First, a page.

A Tour of the Oregon Wine Harvest
An inside look into Willamette Valley's harvest
On the third day of the incredible Oregon Wine Harvest Tour through the gorgeous state I proudly call home, our group of wine writers was lucky enough to sit down with four of Oregon’s top producers of fine chardonnay: Jim Bernau of Willamette Valley Vineyards, Don Lange of Lange Estate Winery & Vineyards, Erik Kramer of Domaine Serene, and Robert Brittan of Brittan Vineyards. These four down-to-earth and totally approachable chardonnay gurus have put Oregon chardonnay on the map of fine wine.
Once we arrived at Willamette Valley Vineyards, we met with Bernau, Lange, Kramer, and Brittan over a glass of Willamette Valley Vineyards 2008 Estate Chardonnay. I thoroughly enjoyed the full-bodied, lush chardonnay that had aromas and flavors of pears, apples, and butterscotch. We were quickly off to walk through the vineyards, with Bernau leading the way. We headed down the sloping vineyards from about 750 feet elevation at the top, where pinot noir was ripening and readying for harvest, to the bottom, where the chardonnay grapes were big, juicy, and sweet, at 500 feet elevation. The sloping vineyards face west to southwest, tilted toward the sun, and are planted on an ancient volcanic flow which is mainly clay loam consisting of red Jory and Nekia soils. Much like the red soils found in parts of France’s well-known Burgundy region, the Jory and Nekia soils are ideal for growing cool climate varieties of wine grapes, specifically, pinot noir and chardonnay.
Along the way, Bernau shared the story of how he came to be the founder of one of Oregon’s largest and most highly acclaimed vineyards. In 1983, he cleared away the once prune orchard to plant pinot noir, chardonnay, and pinot gris. With the enthusiasm and pride that exudes from Bernau, I wasn’t surprised at all when he told us he personally tended to and hand watered all the vines with thousands of feet of hose. The estate vineyard has 50 acres of vines, with mainly pinot noir Dijon clones and some pinot gris and Dijon clone chardonnay 76 and 96. Bernau knew the terroir of the estate vineyards he had purchased in 1983 was perfect for growing pinot noir Dijon clones, so he knew that chardonnay clones from the same region would thrive as well.
In 1988, Bernau, with David Adelsheim and other Oregon wine growers, went to Burgundy, France to discuss bringing the chardonnay clones into Oregon. After the clones were released from quarantine, Bernau was among the first to plant the Dijon clone chardonnay in Oregon — planted on the Willamette Valley Vineyards estate property.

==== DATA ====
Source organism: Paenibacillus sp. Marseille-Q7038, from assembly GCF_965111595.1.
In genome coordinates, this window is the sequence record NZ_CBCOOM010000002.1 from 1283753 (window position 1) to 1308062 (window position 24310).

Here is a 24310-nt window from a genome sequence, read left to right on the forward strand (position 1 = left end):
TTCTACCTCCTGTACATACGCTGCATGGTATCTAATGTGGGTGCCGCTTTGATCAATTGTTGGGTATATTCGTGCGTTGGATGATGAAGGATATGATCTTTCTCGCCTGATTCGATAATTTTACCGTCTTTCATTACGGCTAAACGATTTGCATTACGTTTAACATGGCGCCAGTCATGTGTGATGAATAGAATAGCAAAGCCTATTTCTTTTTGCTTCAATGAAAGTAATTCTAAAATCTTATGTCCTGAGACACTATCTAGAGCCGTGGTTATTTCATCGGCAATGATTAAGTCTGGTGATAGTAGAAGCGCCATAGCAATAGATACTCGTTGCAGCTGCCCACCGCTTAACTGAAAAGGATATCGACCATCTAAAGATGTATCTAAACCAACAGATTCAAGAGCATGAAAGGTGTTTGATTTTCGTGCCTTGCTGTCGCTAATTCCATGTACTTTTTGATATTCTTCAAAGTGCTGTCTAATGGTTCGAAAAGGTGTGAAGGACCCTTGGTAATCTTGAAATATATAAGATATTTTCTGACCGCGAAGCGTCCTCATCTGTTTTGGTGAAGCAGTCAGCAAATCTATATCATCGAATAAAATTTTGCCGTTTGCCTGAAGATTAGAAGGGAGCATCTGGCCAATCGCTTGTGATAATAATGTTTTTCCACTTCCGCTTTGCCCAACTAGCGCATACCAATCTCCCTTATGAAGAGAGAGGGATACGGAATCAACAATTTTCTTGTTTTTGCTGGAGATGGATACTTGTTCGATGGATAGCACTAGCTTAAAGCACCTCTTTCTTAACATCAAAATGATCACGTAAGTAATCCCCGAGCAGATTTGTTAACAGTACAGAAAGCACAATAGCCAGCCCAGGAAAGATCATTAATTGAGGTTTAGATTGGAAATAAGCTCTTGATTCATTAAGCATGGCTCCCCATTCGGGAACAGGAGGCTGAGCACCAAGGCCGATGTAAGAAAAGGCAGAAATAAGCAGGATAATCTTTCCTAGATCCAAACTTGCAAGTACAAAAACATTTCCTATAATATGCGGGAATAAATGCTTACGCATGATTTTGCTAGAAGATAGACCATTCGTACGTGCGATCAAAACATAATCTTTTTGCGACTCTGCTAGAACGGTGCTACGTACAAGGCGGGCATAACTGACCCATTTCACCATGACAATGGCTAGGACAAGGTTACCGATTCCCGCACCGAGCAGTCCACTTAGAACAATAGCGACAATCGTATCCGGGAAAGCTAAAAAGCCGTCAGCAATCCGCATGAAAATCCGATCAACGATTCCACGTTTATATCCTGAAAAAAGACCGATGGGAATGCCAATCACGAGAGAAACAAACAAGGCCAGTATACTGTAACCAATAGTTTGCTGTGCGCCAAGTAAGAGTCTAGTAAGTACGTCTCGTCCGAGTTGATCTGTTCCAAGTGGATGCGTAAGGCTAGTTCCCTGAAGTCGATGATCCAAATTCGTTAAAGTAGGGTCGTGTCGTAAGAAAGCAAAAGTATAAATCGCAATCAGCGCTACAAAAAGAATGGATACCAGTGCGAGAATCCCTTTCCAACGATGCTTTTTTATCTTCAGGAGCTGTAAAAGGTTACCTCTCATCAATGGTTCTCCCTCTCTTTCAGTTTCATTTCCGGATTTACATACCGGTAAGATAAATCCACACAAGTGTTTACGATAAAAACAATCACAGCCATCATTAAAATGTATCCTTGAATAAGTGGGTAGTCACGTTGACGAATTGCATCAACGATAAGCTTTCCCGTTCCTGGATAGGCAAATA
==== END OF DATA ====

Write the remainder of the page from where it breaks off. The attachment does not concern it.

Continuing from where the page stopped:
Clonal selection is important in Oregon’s history of chardonnay because it has been perceived to have created an entire new category of chardonnay, one which expresses the terroir of where the Dijon clone is planted. With the delicious juicy, fruity, and butterscotch flavors of the ’08 Willamette Valley Vineyards Chardonnay in my glass, I was beginning to understand why I have always viewed Oregon chardonnays as a cut above the rest. I’ve been hailing our chardonnays for quite some time now and I’ve always believed them to be purely true to the varietals' characteristics, a purity that I’ve not been able to easily detect in chardonnay wines from other regions of the world.
As we made our way back to the Willamette Valley Vineyards event center and tasting room, which is built at the top of the vineyards and offers an amazing view of the valley below and beyond, I looked forward to trying some of Oregon’s cream of the crop chardonnay, produced by the four gurus who would be pouring them for us. The tasting was a breathtaking lineup of stellar chardonnay wines, with vintages ranging from 2003 to 2010. Listed below are some that have left a lasting impression, in addition to the 2008 Willamette Valley Vineyards Estate Chardonnay mentioned above.
— Julia Crawley, Snooth
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